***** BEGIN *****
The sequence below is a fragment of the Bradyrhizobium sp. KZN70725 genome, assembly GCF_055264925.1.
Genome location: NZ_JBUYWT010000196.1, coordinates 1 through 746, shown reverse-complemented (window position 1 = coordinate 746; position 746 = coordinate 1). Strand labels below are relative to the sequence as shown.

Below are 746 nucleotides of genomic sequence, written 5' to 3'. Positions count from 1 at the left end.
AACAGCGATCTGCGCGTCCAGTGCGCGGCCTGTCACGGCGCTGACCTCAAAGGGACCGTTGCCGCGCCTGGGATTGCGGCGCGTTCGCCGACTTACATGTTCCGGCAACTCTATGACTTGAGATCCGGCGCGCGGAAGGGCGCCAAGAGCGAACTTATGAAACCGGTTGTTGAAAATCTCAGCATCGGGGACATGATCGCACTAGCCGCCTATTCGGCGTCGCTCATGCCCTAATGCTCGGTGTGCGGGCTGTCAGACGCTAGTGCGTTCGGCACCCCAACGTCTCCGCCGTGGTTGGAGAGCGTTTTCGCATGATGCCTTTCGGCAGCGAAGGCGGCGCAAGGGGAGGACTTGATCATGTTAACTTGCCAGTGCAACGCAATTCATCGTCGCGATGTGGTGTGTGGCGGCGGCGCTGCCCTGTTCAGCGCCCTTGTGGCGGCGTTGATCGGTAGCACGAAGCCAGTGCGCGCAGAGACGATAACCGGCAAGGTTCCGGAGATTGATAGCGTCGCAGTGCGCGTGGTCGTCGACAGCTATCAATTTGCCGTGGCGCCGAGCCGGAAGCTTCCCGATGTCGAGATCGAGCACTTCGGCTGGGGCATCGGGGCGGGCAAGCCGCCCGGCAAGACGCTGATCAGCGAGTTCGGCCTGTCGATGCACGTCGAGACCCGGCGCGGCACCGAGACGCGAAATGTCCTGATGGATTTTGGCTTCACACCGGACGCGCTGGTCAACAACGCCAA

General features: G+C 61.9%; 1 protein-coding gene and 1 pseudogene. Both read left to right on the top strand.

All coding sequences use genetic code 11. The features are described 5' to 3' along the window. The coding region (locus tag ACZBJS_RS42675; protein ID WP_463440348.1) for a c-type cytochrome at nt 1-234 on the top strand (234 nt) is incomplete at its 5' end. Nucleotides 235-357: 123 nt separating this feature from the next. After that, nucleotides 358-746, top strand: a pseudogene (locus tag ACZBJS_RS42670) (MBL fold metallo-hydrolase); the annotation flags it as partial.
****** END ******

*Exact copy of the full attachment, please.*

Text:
The sequence below is a fragment of the Bradyrhizobium sp. KZN70725 genome, assembly GCF_055264925.1.
Genome location: NZ_JBUYWT010000196.1, coordinates 1 through 746, shown reverse-complemented (window position 1 = coordinate 746; position 746 = coordinate 1). Strand labels below are relative to the sequence as shown.

Below are 746 nucleotides of genomic sequence, written 5' to 3'. Positions count from 1 at the left end.
AACAGCGATCTGCGCGTCCAGTGCGCGGCCTGTCACGGCGCTGACCTCAAAGGGACCGTTGCCGCGCCTGGGATTGCGGCGCGTTCGCCGACTTACATGTTCCGGCAACTCTATGACTTGAGATCCGGCGCGCGGAAGGGCGCCAAGAGCGAACTTATGAAACCGGTTGTTGAAAATCTCAGCATCGGGGACATGATCGCACTAGCCGCCTATTCGGCGTCGCTCATGCCCTAATGCTCGGTGTGCGGGCTGTCAGACGCTAGTGCGTTCGGCACCCCAACGTCTCCGCCGTGGTTGGAGAGCGTTTTCGCATGATGCCTTTCGGCAGCGAAGGCGGCGCAAGGGGAGGACTTGATCATGTTAACTTGCCAGTGCAACGCAATTCATCGTCGCGATGTGGTGTGTGGCGGCGGCGCTGCCCTGTTCAGCGCCCTTGTGGCGGCGTTGATCGGTAGCACGAAGCCAGTGCGCGCAGAGACGATAACCGGCAAGGTTCCGGAGATTGATAGCGTCGCAGTGCGCGTGGTCGTCGACAGCTATCAATTTGCCGTGGCGCCGAGCCGGAAGCTTCCCGATGTCGAGATCGAGCACTTCGGCTGGGGCATCGGGGCGGGCAAGCCGCCCGGCAAGACGCTGATCAGCGAGTTCGGCCTGTCGATGCACGTCGAGACCCGGCGCGGCACCGAGACGCGAAATGTCCTGATGGATTTTGGCTTCACACCGGACGCGCTGGTCAACAACGCCAA

General features: G+C 61.9%; 1 protein-coding gene and 1 pseudogene. Both read left to right on the top strand.

All coding sequences use genetic code 11. The features are described 5' to 3' along the window. The coding region (locus tag ACZBJS_RS42675; protein ID WP_463440348.1) for a c-type cytochrome at nt 1-234 on the top strand (234 nt) is incomplete at its 5' end. Nucleotides 235-357: 123 nt separating this feature from the next. After that, nucleotides 358-746, top strand: a pseudogene (locus tag ACZBJS_RS42670) (MBL fold metallo-hydrolase); the annotation flags it as partial.